By Jessica Dye
NEW YORK (Reuters) - A Manhattan jury on Tuesday cleared foreman Salvatore DePaola of charges that he should have known a crucial waterpipe was damaged in the former Deutsche Bank building at Ground Zero which caught fire in August 2007, killing two firefighters.
The jury was still deliberating the case of Jeffrey Melofchik, the building site safety manager, who like DePaola was charged with manslaughter and criminally negligent homicide in the blaze.
Also charged are the building's toxin cleanup director Mitchell Alvo and the Galt Corp., the subcontractor that employed Alvo and DePaola. They have chosen to have Judge Rena Uviller, not the jury, rule on their cases and the judge has not yet ruled.
The jury found DePaola not guilty of all charges. It began deliberating on June 16.
Prosecutors at the trial, which began on March 21, in state Supreme Court in Manhattan argued that the supervisors knew that the water pipe was damaged but did nothing to fix it.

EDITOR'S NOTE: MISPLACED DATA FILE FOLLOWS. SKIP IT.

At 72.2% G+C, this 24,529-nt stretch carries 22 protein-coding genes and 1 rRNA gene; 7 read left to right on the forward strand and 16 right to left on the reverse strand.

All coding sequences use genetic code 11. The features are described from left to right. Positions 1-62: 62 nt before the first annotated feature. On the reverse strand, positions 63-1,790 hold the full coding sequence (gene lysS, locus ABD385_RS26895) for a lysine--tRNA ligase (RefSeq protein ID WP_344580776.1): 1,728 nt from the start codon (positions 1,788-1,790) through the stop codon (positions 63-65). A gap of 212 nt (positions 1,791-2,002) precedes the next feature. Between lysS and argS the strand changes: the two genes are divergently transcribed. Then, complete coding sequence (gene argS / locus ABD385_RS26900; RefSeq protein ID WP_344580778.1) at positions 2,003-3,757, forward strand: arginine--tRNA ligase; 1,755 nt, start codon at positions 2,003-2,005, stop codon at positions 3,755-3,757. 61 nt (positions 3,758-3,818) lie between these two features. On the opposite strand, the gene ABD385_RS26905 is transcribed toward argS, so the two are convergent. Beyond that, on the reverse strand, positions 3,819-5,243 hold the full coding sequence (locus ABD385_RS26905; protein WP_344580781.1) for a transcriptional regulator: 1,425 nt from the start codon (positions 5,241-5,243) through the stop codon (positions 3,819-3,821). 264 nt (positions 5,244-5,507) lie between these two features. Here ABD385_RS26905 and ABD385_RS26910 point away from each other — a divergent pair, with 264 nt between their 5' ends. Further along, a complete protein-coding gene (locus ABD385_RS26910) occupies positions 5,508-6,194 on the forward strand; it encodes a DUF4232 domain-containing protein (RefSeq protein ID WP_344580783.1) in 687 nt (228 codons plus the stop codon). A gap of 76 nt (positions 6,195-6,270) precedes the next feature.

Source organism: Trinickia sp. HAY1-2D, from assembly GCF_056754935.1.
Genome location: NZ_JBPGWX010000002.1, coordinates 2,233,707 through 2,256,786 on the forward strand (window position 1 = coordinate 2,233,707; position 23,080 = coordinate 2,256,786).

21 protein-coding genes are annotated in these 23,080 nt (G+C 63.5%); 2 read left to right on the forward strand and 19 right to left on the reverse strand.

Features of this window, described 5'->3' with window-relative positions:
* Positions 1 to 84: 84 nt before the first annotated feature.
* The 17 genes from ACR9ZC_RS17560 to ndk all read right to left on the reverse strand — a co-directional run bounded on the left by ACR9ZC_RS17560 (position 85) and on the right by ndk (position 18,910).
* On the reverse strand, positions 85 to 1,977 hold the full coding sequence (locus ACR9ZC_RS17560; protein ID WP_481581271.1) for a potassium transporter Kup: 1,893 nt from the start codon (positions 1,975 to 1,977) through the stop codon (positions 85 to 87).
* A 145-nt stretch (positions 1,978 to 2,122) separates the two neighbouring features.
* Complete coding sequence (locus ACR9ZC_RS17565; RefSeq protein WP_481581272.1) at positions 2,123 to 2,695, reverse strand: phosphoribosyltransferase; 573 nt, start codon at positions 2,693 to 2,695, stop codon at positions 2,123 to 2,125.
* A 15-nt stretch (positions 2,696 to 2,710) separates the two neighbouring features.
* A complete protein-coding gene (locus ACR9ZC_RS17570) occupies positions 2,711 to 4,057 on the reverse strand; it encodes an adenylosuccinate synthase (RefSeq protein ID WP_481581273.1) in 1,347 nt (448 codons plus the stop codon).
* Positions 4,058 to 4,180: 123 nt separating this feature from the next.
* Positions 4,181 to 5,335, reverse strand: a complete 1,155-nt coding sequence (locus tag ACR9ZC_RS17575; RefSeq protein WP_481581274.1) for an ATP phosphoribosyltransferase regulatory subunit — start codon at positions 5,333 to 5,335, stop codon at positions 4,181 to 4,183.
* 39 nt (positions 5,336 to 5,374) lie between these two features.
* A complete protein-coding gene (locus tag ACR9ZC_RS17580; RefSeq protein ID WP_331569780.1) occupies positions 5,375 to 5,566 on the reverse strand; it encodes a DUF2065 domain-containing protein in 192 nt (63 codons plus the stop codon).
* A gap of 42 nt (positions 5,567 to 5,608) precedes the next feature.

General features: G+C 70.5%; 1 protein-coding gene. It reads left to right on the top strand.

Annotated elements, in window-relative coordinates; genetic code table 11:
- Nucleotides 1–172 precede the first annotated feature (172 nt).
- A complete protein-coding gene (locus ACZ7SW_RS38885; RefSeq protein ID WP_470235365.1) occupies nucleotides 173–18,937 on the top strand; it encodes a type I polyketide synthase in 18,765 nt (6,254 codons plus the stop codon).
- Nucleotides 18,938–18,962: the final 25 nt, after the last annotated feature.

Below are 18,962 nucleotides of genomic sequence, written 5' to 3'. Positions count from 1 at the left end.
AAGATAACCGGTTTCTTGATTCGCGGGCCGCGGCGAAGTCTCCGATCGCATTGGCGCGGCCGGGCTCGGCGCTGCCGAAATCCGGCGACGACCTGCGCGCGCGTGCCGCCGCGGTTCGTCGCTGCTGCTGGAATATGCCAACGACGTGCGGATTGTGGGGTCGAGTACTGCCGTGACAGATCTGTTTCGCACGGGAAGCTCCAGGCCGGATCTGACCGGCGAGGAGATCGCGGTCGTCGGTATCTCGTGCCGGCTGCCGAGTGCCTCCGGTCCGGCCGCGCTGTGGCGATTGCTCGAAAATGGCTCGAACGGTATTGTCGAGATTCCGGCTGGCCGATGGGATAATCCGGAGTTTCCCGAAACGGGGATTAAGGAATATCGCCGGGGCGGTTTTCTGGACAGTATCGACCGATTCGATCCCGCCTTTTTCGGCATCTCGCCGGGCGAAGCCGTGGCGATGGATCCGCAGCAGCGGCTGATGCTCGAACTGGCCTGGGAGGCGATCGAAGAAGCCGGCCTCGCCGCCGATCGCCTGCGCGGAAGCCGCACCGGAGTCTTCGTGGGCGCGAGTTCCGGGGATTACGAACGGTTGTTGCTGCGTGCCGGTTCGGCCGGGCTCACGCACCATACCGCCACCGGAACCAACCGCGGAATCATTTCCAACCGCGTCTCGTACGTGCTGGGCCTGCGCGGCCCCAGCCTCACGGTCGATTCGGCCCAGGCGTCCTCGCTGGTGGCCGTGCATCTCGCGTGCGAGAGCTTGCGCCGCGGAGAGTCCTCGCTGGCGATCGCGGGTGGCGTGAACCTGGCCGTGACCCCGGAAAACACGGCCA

The former bank building had been damaged and contaminated by the attacks of September 11, 2001, and was being dismantled in August 2007 when fire broke out on the 17th floor.
Firefighters Robert Beddia, 53, and Joseph Graffagnino, 33, died of smoke inhalation and carbon monoxide poisoning when they became trapped in the massive nine-floor fire.
The prosecution, which called 70 witnesses, argued the two firefighters could have survived had water been able to reach the upper floors, where black smoke became so thick that visibility dropped to zero.
More than 100 other firefighters sustained injuries in the blaze.
The defense argued that the construction managers removing asbestos could not have anticipated the circumstances that led to the firefighters' deaths.
They had argued that if government inspectors had repeatedly failed to identify a damaged water pipe in the basement, it was unreasonable to expect construction supervisors with less expertise to recognize the potential danger.
The defense argued that the conditions were caused not by a lack of water but by a fan system that pulled smoke downward, leaving firefighters blind and disoriented.
"Water would not have helped in this case," said Edward Little, attorney for Melofchik, during the trial, adding that the fire represented a "horrible perfect storm."
"The deaths of these two firefighters, Bob Beddia and Joe Graffagnino, were terrible, were tragic and were heartbreaking," he said. "But not every tragic accident has somebody who committed a crime behind it."
(Additional reporting by Joseph Ax, editing by Ellen Wulfhorst and Greg McCune)